Mechanobiology—the study of the effects of mechanical environments on the biological processes of cells—has evolved from traditional biomechanics via the incorporation of strong elements of molecular and cell biology. Currently, a broad range of organ systems are being studied by surgeons, physicians, basic scientists, and engineers. These mechanobiologists aim to create new therapies and further biological understanding by quantifying the mechanical environment of cells and the molecular mechanisms of mechanically induced pathological conditions.
To achieve these goals, investigators must be familiar with both the basic concepts of mechanics and the modern tools of cellular/molecular biology. Unfortunately, current literature contains numerous studies that misuse standard mechanical estimations and terminology, or fail to implement appropriate molecular analyses. Therefore, the Mechanobiology Handbook not only presents cutting-edge research findings across various fields and organ systems, but also provides the elementary chapters on mechanics and molecular analysis techniques to encourage cross-field understanding and appropriate planning.
Aided by the continuous advancement of research tools in both mechanics and biology, more sophisticated experiments and analyses are possible—thus fueling the growth of the field of mechanobiology. Considering the complexity of the mechanics and the biology of the human body, most of the world of biomechanics remains to be studied. Since the field is still developing, the Mechanobiology Handbook does not force one unified theory, but brings out many different viewpoints and approaches to stimulate further research questions.
Table of Contents
Basic Science Tools for Mechanobiology Research
An Introductory Guide to Solid Mechanics, Sarah C. Baxter
Fluid Mechanics, Tiffany Camp and Richard Figliola
Molecular Analysis in Mechanobiology, Ken Webb and Jeoung Soo Lee
Literature Review of Mechanobiology: Research Findings and Theories:
Effects of Endovascular Intervention on Vascular Smooth Muscle Cell Function, Brad Winn, Bethany Acampora, Jiro Nagatomi, and Martine LaBerge
Effects of Pressure on Vascular Smooth Muscle Cells, Sheila Nagatomi and Rena Bizios
Mechanobiology of Heart Valves, Joshua D. Hutcheson, Michael P. Nilo, and W. David Merryman
Mechanobiology of Cardiac Fibroblasts, Peter A. Galie and Jan P. Stegemann
Mechanobiological Evidence for the Control of Neutrophil Activity by Fluid Shear Stress, Hainsworth Y. Shin, Xiaoyan Zhang, Aya Makino, and Geert W. Schmid-Schönbein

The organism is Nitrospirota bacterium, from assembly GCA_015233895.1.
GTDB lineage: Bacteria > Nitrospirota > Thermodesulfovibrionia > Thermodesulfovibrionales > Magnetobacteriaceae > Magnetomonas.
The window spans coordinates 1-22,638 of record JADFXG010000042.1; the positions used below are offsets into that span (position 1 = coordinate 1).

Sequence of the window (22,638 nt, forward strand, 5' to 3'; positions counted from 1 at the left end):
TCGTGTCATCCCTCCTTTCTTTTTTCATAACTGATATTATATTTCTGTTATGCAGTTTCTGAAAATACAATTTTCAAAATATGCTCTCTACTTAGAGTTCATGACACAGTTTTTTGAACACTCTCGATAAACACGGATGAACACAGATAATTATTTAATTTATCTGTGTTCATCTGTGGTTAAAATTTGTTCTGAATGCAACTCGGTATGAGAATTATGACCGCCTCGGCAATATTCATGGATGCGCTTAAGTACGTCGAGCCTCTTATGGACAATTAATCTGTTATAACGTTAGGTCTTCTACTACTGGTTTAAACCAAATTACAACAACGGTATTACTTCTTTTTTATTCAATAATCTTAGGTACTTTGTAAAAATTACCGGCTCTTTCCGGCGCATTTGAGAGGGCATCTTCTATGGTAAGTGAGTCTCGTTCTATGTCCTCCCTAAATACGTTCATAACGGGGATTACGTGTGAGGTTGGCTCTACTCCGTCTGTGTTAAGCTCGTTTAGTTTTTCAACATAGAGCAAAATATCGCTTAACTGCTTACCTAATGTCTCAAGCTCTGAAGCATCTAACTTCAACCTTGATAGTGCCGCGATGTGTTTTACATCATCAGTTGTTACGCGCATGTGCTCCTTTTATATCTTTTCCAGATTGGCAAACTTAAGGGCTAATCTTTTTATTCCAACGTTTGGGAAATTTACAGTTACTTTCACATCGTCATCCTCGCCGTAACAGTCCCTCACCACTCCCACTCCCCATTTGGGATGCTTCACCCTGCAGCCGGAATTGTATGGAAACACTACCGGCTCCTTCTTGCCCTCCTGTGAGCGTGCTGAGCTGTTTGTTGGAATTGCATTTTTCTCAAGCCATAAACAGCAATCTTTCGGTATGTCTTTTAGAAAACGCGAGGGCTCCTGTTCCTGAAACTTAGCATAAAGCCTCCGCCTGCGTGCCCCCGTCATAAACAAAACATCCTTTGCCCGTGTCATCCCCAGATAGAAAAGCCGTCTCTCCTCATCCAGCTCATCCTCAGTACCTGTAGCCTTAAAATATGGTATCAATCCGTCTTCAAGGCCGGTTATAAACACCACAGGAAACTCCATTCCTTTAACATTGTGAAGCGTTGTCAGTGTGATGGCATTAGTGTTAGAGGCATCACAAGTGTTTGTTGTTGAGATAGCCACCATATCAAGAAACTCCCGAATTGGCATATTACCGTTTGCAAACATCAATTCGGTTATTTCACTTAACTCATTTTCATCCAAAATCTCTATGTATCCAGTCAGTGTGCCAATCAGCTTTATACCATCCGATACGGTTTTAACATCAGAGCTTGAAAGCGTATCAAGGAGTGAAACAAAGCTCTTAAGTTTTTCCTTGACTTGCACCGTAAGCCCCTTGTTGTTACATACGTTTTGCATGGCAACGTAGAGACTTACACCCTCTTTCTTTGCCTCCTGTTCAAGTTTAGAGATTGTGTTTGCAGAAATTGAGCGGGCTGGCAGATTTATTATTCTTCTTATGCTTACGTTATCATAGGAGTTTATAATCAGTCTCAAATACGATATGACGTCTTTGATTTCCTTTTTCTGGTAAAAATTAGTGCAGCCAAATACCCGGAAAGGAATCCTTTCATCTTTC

Skeletal Mechanobiology, Alesha B. Castillo and Christopher R. Jacobs
Mechanical Control of Bone Remodeling, Natasha Case and Janet Rubin
Cartilage Mechanobiology, Hai Yao, Yongren Wu, and Xin L. Lu
Cell Mechanobiology: The Forces Applied to Cells and Generated by Cells, Bin Li, Jeen-Shang Lin, and James H.-C. Wang
Other Organ Systems
Pulmonary Vascular Mechanobiology, Diana M. Tabima and Naomi C. Chesler
Lung echanobiology, Daniel J. Tschumperlin, Francis Boudreault, and Fei Liu
Mechanical Signaling in the Urinary Bladder Aruna Ramachandran, Ramaswamy Krishnan, and Rosalyn M. Adam
Mechanobiology of Bladder Urothelial Cells, Shawn Olsen, Kevin Champaigne, and Jiro Nagatomi
The Mechanobiology of Aqueous Humor Transport across Schlemm’s Canal Endothelium, Darryl R. Overby
Mechanobiology in Health and Disease in the Central Nervous System, Theresa A. Ulrich and Sanjay Kumar
Frontiers of Mechanobiology
Mechanostimulation in Bone and Tendon Tissue Engineering, Samuel VanGordon, Warren Yates, and Vassilios I. Sikavitsas
Mechanobiology in the Stem Cell Niche: Integrating Physical and Chemical Regulation of Differentiation, Wilda Helen and Adam J. Engler
Mesenchymal Stem Cell Mechanobiology, Wen Li Kelly Chen and Craig A. Simmons
The Use of Microfluidic Technology in Mechanobiology Research, Brittany Ho McGowan, Sachin Jambovane, Jong Wook Hong, and Jiro Nagatomi
Design of Abdominal Wall Hernioplasty Meshes Guided by Mechanobiology
and the Wound Healing Response, Shawn J. Peniston, Karen J. Burg, and Shalaby W. Shalaby
Jiro Nagatomi is an assistant professor of bioengineering and the director of Cell Mechanics and Mechanobiology Laboratory at Clemson University, South Carolina. His research group is interested in ion channels involved in cellular mechanotransduction of hydrostatic pressure and the development of micro-devices for research in the field of mechanobiology.